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Big sky seeds

PO Box 852
2110 W Roosevelt Highway
Shelby, Montana 59474

(406) 434-5011

Welcome to Big Sky Wholesale Seeds, Inc.

Big Sky Wholesale Seeds, Inc. is located in Shelby, Montana. Our location is in the heart of a dry land grass seed production area. The seed is processed in our cleaning facility which separates the seed from the inert material. We blend various seeds together for many different uses and supply numerous seed companies across the United States with grass, legume, and cereal seed at the wholesale level. Our retail program supplies farmers and reclamation companies with seed for forest service projects, fire rehabilitation, and roadside seeding and reclamation use areas. We market a full line of dy land grasses, forage grasses, and legumes which are produced and cleaned in Northern and Southern Alberta, Northern Saskatchewan, and Montana. Big Sky Wholesale Seeds distributes a full-line of certified organic seeds. Big Sky Wholesale is a partner in the Montech Seed Group; in conjunction with the Montech Seed Group, Big Sky Wholesale Seeds is a leader in bringing the latest advancements of our breeding associates to the marketplace. Our products are tested at fully accredited seed laboratories in Montana and Alberta, assuring our customers receive top quality seed. With over a quarter century of helping people with their seed needs, we can add expertise to your next project. Whether this is with advice on a variety, or just what item would work the best in a certain area, our aim is not just to sell you seed, but to make it work for you!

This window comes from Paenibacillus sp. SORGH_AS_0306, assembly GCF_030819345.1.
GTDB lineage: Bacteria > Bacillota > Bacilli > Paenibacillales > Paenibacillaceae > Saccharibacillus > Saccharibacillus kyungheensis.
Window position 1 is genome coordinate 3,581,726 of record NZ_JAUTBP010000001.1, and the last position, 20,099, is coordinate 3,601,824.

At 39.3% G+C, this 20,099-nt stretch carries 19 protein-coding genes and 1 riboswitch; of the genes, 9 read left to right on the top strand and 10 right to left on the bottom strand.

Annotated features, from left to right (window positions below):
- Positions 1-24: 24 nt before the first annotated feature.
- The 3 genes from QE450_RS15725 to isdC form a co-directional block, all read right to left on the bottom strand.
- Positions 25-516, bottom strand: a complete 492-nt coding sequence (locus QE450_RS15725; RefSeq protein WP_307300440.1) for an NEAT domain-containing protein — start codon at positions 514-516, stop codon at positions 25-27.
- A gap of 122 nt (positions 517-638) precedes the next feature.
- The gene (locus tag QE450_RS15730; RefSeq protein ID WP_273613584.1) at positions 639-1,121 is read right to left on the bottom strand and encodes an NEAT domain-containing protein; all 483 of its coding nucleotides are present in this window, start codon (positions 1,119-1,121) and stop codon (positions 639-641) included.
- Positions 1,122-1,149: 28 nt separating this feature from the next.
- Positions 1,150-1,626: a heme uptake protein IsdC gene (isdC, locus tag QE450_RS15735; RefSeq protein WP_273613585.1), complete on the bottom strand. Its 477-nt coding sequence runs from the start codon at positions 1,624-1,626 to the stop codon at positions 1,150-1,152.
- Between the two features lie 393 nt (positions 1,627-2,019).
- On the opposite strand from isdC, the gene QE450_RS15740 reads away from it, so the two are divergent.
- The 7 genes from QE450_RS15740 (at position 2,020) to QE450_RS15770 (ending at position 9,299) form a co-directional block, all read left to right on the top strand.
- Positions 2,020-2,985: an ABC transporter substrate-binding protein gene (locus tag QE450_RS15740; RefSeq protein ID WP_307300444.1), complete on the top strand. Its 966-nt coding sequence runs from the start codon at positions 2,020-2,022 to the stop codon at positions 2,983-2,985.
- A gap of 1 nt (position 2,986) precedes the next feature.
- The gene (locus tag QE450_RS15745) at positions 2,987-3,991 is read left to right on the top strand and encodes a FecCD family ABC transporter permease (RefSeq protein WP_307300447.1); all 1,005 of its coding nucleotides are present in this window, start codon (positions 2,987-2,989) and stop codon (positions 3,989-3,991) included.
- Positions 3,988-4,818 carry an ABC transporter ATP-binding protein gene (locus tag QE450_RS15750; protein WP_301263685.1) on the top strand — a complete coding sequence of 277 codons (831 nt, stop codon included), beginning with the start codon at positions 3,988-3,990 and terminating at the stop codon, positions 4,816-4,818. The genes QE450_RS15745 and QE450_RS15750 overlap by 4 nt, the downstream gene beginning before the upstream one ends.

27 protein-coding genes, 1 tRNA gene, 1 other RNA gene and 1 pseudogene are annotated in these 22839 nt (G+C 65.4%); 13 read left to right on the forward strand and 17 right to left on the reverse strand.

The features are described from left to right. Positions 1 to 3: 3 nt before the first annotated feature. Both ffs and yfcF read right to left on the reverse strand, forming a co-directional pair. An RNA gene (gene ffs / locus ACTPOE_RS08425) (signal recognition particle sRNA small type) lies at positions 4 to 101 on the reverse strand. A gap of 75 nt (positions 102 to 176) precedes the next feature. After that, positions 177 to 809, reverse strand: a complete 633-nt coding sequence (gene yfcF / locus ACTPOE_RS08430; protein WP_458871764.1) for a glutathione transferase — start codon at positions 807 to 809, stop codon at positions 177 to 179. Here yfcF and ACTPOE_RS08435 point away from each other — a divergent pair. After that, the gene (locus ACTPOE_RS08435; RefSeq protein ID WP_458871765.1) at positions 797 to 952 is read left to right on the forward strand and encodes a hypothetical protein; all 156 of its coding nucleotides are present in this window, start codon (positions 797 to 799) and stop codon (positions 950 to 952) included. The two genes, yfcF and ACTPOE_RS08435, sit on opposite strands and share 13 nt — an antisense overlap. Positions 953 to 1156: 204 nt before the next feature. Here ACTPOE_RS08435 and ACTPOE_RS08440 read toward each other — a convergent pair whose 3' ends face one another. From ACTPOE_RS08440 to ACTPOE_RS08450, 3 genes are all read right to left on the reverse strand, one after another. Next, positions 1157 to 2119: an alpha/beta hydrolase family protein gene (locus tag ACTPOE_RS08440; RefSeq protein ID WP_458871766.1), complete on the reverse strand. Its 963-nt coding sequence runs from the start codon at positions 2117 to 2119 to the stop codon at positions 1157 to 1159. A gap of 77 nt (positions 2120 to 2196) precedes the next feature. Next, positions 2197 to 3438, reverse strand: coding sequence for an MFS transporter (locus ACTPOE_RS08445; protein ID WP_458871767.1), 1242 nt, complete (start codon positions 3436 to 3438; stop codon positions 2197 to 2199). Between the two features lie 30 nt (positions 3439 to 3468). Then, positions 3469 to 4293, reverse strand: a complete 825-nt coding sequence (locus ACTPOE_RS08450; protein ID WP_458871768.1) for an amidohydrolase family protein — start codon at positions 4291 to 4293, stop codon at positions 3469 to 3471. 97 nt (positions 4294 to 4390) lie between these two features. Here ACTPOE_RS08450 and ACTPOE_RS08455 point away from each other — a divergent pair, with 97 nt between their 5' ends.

| Your Seed Specialists

MT botanist explains mysterious seeds

Town Crier “Briefs from the Region” (2) – 7/30/20

Montana State University Billings botanist Dr. Jason Comer explained to KURL8 Billings that mysterious seeds from China are not something to be taken lightly. Dr. Comer says these seeds could potentially be invasive and wreak havoc on Montana’s agriculture if planted or not disposed of properly. He used leafy spurs as an example to explain how invasive species reduce plant diversity by replacing valuable forage in agricultural and livestock fields. “We have almost lost the American chestnut to a fungal pathogen that was introduced. There is various bacteria and viruses that could be carried in these seeds that can get into agricultural species and that can decimate entire populations,” said Dr. Comer. Anyone who receives an unsolicited package of seeds should not open, plant, or throw the seeds away and instead should call the Montana Department of Agriculture directly at 406-444-3950.

Rural, disabled downplay public health guidance

MT botanist explains mysterious seeds Town Crier “Briefs from the Region” (2) – 7/30/20 Montana State University Billings botanist Dr. Jason Comer explained to KURL8 Billings that mysterious